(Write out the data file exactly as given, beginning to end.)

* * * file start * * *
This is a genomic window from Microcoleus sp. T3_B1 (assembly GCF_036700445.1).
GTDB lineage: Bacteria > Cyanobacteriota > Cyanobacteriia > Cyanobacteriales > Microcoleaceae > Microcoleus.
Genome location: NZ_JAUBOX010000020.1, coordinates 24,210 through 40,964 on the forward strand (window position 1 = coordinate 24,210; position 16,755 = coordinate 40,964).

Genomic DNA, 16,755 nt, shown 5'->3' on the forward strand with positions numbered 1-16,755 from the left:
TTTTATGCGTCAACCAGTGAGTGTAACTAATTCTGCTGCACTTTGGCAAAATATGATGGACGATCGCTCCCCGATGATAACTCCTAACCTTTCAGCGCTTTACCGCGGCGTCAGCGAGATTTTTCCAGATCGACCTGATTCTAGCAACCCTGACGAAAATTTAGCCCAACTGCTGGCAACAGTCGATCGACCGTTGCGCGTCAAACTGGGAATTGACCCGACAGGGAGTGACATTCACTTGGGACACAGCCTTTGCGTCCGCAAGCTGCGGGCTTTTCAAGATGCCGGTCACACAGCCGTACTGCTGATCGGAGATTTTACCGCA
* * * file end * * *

This is a genomic window from Microcoleus sp. T3_B1 (assembly GCF_036700445.1).
GTDB lineage: Bacteria > Cyanobacteriota > Cyanobacteriia > Cyanobacteriales > Microcoleaceae > Microcoleus.
Genome location: NZ_JAUBOX010000020.1, coordinates 24,210 through 40,964 on the forward strand (window position 1 = coordinate 24,210; position 16,755 = coordinate 40,964).

Genomic DNA, 16,755 nt, shown 5'->3' on the forward strand with positions numbered 1-16,755 from the left:
TTTTATGCGTCAACCAGTGAGTGTAACTAATTCTGCTGCACTTTGGCAAAATATGATGGACGATCGCTCCCCGATGATAACTCCTAACCTTTCAGCGCTTTACCGCGGCGTCAGCGAGATTTTTCCAGATCGACCTGATTCTAGCAACCCTGACGAAAATTTAGCCCAACTGCTGGCAACAGTCGATCGACCGTTGCGCGTCAAACTGGGAATTGACCCGACAGGGAGTGACATTCACTTGGGACACAGCCTTTGCGTCCGCAAGCTGCGGGCTTTTCAAGATGCCGGTCACACAGCCGTACTGCTGATCGGAGATTTTACCGCA